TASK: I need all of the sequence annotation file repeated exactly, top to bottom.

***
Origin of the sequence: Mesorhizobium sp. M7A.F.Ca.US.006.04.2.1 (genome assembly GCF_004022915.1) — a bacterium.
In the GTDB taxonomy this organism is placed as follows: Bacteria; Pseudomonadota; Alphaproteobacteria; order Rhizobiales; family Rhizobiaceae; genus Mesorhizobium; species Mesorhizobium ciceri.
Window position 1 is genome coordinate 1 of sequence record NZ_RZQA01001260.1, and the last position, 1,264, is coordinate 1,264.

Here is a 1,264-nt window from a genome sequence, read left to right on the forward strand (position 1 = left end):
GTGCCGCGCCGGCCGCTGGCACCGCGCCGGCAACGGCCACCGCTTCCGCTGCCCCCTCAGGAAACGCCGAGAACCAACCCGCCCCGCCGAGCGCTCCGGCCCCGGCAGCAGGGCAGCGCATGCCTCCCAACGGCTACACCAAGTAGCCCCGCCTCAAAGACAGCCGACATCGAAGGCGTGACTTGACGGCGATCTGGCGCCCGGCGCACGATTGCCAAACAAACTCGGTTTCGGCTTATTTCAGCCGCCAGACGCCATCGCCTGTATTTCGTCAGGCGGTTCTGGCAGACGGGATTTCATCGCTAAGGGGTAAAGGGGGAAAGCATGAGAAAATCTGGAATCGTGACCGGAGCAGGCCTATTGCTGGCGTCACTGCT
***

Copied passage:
Origin of the sequence: Mesorhizobium sp. M7A.F.Ca.US.006.04.2.1 (genome assembly GCF_004022915.1) — a bacterium.
In the GTDB taxonomy this organism is placed as follows: Bacteria; Pseudomonadota; Alphaproteobacteria; order Rhizobiales; family Rhizobiaceae; genus Mesorhizobium; species Mesorhizobium ciceri.
Window position 1 is genome coordinate 1 of sequence record NZ_RZQA01001260.1, and the last position, 1,264, is coordinate 1,264.

Here is a 1,264-nt window from a genome sequence, read left to right on the forward strand (position 1 = left end):
GTGCCGCGCCGGCCGCTGGCACCGCGCCGGCAACGGCCACCGCTTCCGCTGCCCCCTCAGGAAACGCCGAGAACCAACCCGCCCCGCCGAGCGCTCCGGCCCCGGCAGCAGGGCAGCGCATGCCTCCCAACGGCTACACCAAGTAGCCCCGCCTCAAAGACAGCCGACATCGAAGGCGTGACTTGACGGCGATCTGGCGCCCGGCGCACGATTGCCAAACAAACTCGGTTTCGGCTTATTTCAGCCGCCAGACGCCATCGCCTGTATTTCGTCAGGCGGTTCTGGCAGACGGGATTTCATCGCTAAGGGGTAAAGGGGGAAAGCATGAGAAAATCTGGAATCGTGACCGGAGCAGGCCTATTGCTGGCGTCACTGCT